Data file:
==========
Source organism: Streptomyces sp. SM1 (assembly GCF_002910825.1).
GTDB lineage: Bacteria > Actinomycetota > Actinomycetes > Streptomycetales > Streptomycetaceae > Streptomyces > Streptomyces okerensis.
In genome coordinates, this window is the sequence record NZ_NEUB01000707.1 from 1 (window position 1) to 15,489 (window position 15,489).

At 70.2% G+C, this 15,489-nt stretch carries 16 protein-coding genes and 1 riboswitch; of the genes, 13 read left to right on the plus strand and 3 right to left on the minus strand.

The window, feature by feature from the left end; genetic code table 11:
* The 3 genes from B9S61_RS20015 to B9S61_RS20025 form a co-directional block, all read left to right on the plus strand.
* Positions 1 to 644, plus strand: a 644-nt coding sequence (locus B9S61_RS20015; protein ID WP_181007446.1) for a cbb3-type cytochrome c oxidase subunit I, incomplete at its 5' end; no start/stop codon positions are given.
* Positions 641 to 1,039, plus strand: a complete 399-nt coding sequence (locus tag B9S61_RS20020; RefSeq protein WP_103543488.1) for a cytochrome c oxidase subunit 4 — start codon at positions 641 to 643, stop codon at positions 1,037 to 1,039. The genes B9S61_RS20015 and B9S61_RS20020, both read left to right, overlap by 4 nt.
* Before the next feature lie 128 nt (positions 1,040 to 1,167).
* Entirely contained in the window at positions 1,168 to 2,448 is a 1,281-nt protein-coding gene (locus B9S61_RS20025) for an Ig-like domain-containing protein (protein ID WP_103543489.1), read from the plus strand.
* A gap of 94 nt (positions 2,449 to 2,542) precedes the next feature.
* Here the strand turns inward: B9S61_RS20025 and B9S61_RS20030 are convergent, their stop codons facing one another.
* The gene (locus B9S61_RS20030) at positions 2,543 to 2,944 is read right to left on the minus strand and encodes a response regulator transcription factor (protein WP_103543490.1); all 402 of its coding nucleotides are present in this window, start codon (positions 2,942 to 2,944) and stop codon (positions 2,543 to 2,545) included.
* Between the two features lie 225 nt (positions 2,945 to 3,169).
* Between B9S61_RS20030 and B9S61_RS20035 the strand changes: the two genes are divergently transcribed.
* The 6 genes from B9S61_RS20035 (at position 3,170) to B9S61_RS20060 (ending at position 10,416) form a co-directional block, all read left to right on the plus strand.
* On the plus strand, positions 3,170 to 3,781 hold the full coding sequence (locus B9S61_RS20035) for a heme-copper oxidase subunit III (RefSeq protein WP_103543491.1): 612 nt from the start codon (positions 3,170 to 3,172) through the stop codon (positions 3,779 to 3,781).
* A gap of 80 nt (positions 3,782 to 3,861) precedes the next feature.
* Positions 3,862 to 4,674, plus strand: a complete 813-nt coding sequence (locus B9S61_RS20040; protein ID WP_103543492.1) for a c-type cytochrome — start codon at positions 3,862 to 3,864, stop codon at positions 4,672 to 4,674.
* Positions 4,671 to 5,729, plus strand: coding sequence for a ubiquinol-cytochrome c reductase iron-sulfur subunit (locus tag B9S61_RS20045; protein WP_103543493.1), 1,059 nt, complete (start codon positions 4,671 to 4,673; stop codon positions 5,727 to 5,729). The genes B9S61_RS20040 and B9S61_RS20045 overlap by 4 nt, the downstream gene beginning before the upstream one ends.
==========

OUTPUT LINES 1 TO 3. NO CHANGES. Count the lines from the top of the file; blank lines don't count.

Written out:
Source organism: Streptomyces sp. SM1 (assembly GCF_002910825.1).
GTDB lineage: Bacteria > Actinomycetota > Actinomycetes > Streptomycetales > Streptomycetaceae > Streptomyces > Streptomyces okerensis.
In genome coordinates, this window is the sequence record NZ_NEUB01000707.1 from 1 (window position 1) to 15,489 (window position 15,489).